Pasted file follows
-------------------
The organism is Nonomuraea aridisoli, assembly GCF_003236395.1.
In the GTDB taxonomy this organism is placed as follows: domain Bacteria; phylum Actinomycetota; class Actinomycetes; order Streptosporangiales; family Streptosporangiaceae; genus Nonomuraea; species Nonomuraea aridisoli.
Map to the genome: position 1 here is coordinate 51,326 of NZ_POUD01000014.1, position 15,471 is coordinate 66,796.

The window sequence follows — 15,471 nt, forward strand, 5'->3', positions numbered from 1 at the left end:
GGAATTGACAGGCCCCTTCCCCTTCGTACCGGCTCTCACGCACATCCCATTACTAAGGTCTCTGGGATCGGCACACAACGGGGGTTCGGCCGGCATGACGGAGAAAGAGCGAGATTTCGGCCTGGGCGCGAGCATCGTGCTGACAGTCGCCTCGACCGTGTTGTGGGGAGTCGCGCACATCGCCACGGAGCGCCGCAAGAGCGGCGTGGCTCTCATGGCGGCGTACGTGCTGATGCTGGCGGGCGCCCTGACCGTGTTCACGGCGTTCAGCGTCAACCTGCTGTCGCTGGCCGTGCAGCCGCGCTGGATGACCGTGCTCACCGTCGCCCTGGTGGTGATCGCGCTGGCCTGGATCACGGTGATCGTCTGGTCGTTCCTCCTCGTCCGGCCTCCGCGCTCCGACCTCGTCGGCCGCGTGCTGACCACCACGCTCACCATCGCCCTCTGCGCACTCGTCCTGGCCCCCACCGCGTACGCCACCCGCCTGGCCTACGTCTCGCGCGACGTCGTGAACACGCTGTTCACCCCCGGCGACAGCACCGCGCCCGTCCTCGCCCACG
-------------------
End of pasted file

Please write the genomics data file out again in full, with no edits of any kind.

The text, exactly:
The organism is Nonomuraea aridisoli, assembly GCF_003236395.1.
In the GTDB taxonomy this organism is placed as follows: domain Bacteria; phylum Actinomycetota; class Actinomycetes; order Streptosporangiales; family Streptosporangiaceae; genus Nonomuraea; species Nonomuraea aridisoli.
Map to the genome: position 1 here is coordinate 51,326 of NZ_POUD01000014.1, position 15,471 is coordinate 66,796.

The window sequence follows — 15,471 nt, forward strand, 5'->3', positions numbered from 1 at the left end:
GGAATTGACAGGCCCCTTCCCCTTCGTACCGGCTCTCACGCACATCCCATTACTAAGGTCTCTGGGATCGGCACACAACGGGGGTTCGGCCGGCATGACGGAGAAAGAGCGAGATTTCGGCCTGGGCGCGAGCATCGTGCTGACAGTCGCCTCGACCGTGTTGTGGGGAGTCGCGCACATCGCCACGGAGCGCCGCAAGAGCGGCGTGGCTCTCATGGCGGCGTACGTGCTGATGCTGGCGGGCGCCCTGACCGTGTTCACGGCGTTCAGCGTCAACCTGCTGTCGCTGGCCGTGCAGCCGCGCTGGATGACCGTGCTCACCGTCGCCCTGGTGGTGATCGCGCTGGCCTGGATCACGGTGATCGTCTGGTCGTTCCTCCTCGTCCGGCCTCCGCGCTCCGACCTCGTCGGCCGCGTGCTGACCACCACGCTCACCATCGCCCTCTGCGCACTCGTCCTGGCCCCCACCGCGTACGCCACCCGCCTGGCCTACGTCTCGCGCGACGTCGTGAACACGCTGTTCACCCCCGGCGACAGCACCGCGCCCGTCCTCGCCCACG